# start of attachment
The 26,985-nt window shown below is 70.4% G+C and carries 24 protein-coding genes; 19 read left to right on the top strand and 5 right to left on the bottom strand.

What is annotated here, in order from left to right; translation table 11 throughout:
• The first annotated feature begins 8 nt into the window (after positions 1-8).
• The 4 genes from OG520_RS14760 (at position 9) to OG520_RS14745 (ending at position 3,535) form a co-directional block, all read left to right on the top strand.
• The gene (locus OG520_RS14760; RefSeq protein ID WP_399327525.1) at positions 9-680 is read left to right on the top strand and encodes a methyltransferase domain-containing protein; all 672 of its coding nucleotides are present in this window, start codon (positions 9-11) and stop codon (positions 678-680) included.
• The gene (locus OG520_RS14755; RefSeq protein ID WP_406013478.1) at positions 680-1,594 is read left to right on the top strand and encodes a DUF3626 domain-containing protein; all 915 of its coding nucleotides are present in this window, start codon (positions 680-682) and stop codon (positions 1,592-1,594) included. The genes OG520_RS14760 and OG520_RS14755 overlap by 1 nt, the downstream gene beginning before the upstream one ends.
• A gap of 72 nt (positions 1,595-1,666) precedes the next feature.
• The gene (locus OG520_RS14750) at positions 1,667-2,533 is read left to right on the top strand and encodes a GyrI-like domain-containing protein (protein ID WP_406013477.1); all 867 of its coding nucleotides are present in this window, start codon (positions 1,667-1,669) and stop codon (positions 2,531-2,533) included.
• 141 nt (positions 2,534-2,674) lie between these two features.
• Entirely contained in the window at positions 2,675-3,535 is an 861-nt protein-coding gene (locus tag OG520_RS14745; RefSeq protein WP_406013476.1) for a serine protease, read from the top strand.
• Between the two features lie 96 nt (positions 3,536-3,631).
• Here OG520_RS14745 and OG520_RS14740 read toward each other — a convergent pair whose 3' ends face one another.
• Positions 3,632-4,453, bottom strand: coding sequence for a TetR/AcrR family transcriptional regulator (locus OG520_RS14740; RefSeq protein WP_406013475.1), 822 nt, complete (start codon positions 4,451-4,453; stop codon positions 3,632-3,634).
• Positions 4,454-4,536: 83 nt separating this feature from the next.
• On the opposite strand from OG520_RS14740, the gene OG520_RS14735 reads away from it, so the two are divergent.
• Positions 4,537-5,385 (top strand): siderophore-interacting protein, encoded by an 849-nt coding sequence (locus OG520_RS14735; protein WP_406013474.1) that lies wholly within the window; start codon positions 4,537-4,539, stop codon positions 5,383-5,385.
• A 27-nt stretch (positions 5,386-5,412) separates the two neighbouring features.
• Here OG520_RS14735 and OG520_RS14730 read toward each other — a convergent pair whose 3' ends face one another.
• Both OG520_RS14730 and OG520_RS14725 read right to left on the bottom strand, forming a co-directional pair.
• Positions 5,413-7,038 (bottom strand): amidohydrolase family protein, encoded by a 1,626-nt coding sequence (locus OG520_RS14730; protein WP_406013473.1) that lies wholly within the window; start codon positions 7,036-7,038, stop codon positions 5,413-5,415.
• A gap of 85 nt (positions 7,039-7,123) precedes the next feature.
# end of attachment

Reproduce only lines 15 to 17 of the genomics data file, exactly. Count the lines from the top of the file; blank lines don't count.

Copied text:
• On the opposite strand from OG520_RS14740, the gene OG520_RS14735 reads away from it, so the two are divergent.
• Positions 4,537-5,385 (top strand): siderophore-interacting protein, encoded by an 849-nt coding sequence (locus OG520_RS14735; protein WP_406013474.1) that lies wholly within the window; start codon positions 4,537-4,539, stop codon positions 5,383-5,385.
• A 27-nt stretch (positions 5,386-5,412) separates the two neighbouring features.